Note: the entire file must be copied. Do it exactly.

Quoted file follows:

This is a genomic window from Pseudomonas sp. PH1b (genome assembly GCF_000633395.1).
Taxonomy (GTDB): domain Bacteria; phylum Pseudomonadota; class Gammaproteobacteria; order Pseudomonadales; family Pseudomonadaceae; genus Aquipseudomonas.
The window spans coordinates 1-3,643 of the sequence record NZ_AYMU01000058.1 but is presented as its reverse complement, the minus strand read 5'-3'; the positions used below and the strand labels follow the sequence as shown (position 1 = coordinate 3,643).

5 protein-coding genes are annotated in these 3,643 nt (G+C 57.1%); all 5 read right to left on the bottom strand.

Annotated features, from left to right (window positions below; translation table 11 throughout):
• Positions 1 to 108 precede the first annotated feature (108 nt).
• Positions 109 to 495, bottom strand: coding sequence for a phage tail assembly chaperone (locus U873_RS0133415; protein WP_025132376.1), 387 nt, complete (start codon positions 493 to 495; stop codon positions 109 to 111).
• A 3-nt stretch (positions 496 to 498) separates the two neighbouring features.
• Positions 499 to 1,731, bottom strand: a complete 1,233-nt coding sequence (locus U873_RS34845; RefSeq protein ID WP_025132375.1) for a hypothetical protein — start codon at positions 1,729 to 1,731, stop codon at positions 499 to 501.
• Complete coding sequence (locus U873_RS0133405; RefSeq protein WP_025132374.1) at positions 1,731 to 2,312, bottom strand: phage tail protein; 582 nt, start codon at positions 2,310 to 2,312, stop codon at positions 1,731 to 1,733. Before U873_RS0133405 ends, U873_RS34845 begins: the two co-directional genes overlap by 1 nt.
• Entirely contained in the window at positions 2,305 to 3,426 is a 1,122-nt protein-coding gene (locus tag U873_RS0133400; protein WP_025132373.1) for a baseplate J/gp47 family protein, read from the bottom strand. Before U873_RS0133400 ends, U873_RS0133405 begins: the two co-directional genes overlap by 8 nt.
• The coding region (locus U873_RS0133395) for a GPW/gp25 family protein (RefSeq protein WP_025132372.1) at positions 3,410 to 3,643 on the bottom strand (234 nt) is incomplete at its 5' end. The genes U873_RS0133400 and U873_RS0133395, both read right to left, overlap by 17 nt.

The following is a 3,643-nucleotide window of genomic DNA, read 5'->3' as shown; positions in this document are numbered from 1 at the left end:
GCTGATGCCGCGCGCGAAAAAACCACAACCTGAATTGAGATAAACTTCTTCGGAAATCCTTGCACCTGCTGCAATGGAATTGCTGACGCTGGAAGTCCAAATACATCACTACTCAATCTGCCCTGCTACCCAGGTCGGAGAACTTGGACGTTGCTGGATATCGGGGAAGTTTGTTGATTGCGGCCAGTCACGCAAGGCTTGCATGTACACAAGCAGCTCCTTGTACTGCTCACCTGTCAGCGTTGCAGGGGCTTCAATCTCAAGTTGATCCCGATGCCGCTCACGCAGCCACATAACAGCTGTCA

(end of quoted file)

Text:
This is a genomic window from Pseudomonas sp. PH1b (genome assembly GCF_000633395.1).
Taxonomy (GTDB): domain Bacteria; phylum Pseudomonadota; class Gammaproteobacteria; order Pseudomonadales; family Pseudomonadaceae; genus Aquipseudomonas.
The window spans coordinates 1-3,643 of the sequence record NZ_AYMU01000058.1 but is presented as its reverse complement, the minus strand read 5'-3'; the positions used below and the strand labels follow the sequence as shown (position 1 = coordinate 3,643).

5 protein-coding genes are annotated in these 3,643 nt (G+C 57.1%); all 5 read right to left on the bottom strand.

Annotated features, from left to right (window positions below; translation table 11 throughout):
• Positions 1 to 108 precede the first annotated feature (108 nt).
• Positions 109 to 495, bottom strand: coding sequence for a phage tail assembly chaperone (locus U873_RS0133415; protein WP_025132376.1), 387 nt, complete (start codon positions 493 to 495; stop codon positions 109 to 111).
• A 3-nt stretch (positions 496 to 498) separates the two neighbouring features.
• Positions 499 to 1,731, bottom strand: a complete 1,233-nt coding sequence (locus U873_RS34845; RefSeq protein ID WP_025132375.1) for a hypothetical protein — start codon at positions 1,729 to 1,731, stop codon at positions 499 to 501.
• Complete coding sequence (locus U873_RS0133405; RefSeq protein WP_025132374.1) at positions 1,731 to 2,312, bottom strand: phage tail protein; 582 nt, start codon at positions 2,310 to 2,312, stop codon at positions 1,731 to 1,733. Before U873_RS0133405 ends, U873_RS34845 begins: the two co-directional genes overlap by 1 nt.
• Entirely contained in the window at positions 2,305 to 3,426 is a 1,122-nt protein-coding gene (locus tag U873_RS0133400; protein WP_025132373.1) for a baseplate J/gp47 family protein, read from the bottom strand. Before U873_RS0133400 ends, U873_RS0133405 begins: the two co-directional genes overlap by 8 nt.
• The coding region (locus U873_RS0133395) for a GPW/gp25 family protein (RefSeq protein WP_025132372.1) at positions 3,410 to 3,643 on the bottom strand (234 nt) is incomplete at its 5' end. The genes U873_RS0133400 and U873_RS0133395, both read right to left, overlap by 17 nt.

The following is a 3,643-nucleotide window of genomic DNA, read 5'->3' as shown; positions in this document are numbered from 1 at the left end:
GCTGATGCCGCGCGCGAAAAAACCACAACCTGAATTGAGATAAACTTCTTCGGAAATCCTTGCACCTGCTGCAATGGAATTGCTGACGCTGGAAGTCCAAATACATCACTACTCAATCTGCCCTGCTACCCAGGTCGGAGAACTTGGACGTTGCTGGATATCGGGGAAGTTTGTTGATTGCGGCCAGTCACGCAAGGCTTGCATGTACACAAGCAGCTCCTTGTACTGCTCACCTGTCAGCGTTGCAGGGGCTTCAATCTCAAGTTGATCCCGATGCCGCTCACGCAGCCACATAACAGCTGTCA